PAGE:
Saturday, June 27, 2020

Music History Today: June 28, 2020

June 28, 1971: Rod Stewart released the single "Maggie May." 
It's one of the relatively few songs he had a hand in writing during his solo career, but neither Rod Stewart nor his label thought all that much of 'Maggie May' at first, relegating it to B-side status on the 'Reason to Believe' single.
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 Fortunately for Rod, the general public had bigger plans for 'Maggie,' sending it to No. 1 on the Billboard charts for a whopping five weeks in October 1971.   
Read more: Ultimate Classic Rock
June 28, 1962: The Drifters record "Up On The Roof."
Few songs in the Goffin-King canon match the sweeping cinematic grandeur of this ode to the most scenic of urban hideaways, perched atop a high-rise.   Appropriately enough, the song was born among the rat-race noise of a crowded city street. "Carole came up with the melody in the car – an a cappella melody," Goffin told Ken Emerson. "  
 Read more: Rolling Stone: 10 Songs You Didn’t Know Carole King Wrote


June 28, 1965: Herman's Hermits released the single "I'm Henry VIII, I Am."
"I'm Henery the Eighth, I Am" is a 1910 British music hall song by Fred Murray and R. P. Weston. The rock and roll styling of the song gave Herman's Hermits their second US No. 1 hit. In their short and fast take of the song, the guitar and bass are considered proto-punk and were a direct influence on the Ramones.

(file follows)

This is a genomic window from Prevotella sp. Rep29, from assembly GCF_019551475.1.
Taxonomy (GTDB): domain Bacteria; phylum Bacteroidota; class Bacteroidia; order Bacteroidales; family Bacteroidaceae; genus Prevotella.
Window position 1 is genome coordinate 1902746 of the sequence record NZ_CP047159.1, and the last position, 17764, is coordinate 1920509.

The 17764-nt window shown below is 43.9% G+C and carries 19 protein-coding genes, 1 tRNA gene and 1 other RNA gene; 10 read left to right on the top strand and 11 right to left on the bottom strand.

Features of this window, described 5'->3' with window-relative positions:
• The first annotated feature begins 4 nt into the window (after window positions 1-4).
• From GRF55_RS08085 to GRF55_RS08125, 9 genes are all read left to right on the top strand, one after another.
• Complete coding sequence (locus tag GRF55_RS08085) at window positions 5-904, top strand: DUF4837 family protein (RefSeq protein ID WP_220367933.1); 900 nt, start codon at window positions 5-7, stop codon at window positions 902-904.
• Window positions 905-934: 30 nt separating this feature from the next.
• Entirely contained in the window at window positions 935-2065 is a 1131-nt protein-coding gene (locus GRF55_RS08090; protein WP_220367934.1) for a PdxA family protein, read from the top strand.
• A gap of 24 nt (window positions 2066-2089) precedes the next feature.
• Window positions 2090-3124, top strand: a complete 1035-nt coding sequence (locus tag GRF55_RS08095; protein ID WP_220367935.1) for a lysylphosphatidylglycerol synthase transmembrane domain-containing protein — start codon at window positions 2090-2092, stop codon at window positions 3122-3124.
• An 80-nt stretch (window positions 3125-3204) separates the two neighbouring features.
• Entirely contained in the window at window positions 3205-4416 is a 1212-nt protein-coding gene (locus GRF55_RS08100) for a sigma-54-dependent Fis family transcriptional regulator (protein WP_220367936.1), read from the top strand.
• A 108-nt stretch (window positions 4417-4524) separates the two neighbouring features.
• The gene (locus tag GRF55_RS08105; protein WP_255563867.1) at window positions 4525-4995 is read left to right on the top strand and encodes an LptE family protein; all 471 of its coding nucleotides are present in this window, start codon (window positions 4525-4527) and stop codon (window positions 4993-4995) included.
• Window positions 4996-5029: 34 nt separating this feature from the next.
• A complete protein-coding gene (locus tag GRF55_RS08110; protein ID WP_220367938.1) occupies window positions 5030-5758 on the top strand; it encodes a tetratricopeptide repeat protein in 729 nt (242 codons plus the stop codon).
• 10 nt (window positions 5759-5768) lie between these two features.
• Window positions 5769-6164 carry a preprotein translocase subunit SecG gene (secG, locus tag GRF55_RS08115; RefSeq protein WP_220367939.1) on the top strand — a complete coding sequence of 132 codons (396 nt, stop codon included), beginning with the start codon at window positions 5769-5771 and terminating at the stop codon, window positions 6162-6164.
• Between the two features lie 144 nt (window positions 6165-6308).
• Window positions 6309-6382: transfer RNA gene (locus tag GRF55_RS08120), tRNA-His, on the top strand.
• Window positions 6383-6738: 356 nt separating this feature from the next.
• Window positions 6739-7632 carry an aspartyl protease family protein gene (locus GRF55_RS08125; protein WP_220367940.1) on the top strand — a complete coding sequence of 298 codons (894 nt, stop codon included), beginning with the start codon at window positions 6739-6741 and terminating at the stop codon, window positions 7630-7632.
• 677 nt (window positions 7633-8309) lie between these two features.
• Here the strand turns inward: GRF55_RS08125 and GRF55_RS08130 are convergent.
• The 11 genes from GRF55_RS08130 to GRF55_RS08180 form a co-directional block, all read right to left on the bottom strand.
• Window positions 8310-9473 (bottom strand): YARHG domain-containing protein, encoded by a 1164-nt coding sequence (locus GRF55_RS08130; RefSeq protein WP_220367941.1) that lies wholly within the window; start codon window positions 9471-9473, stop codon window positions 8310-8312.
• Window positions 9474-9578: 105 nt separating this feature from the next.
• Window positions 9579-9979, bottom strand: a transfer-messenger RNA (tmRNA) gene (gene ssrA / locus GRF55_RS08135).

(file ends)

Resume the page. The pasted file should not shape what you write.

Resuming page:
Read more:  Wikipedia

June 28, 1975: Elvis Presley had the best selling single in America with the Mac Davis written "In The Ghetto."
In 1969 Elvis got the “comeback” record he was looking for when composer Scott “Mac” Davis offered him “In The Ghetto.” Davis went on to have a varied and productive career as a solo performer in the 1970s, but in Elvis circles he will always be remembered as the songwriter who helped Presley revive his career.  
Read more: Elvis History 

June 28, 1975: The Eagles started a five-week run at the top of the Billboard Hot 200 album chart with "One Of These Nights." 
The Eagles were a pretty popular band before they released One of these Nights in the summer of 1975, but that album brought them to a whole other level of success. It was their first LP to reach Number One on the Billboard album chart, and the singles were all over the radio. "Lyin' Eyes" was written by Don Henley and Glenn Frey one night when they saw a young couple talking and imagined they were in the middle of a secret affair.  
Read more: Rolling Stone Readers’ Poll: The 10 Best Eagles Songs


June 28, 1986: Madonna debuted with her single "Papa Don't Preach" at number 42.
By 1986, listeners knew they could rely on Madonna to administer a dose of electric shocks. (Unlike the others, she admitted on "Burning Up," she had no shame.) She promised the outrageous, and she kept her word with “Like a Virgin” and “Material Girl.” But in the summer of ’86, the hook-master gave them something else: the unexpected. With “Papa Don’t Preach,” Madonna pulled off one of the greatest bait and switches in pop music history. Her fans — and her critics — went wild.  
Read more:  PBS American Experience


Maggie Mae
Rod Stewart


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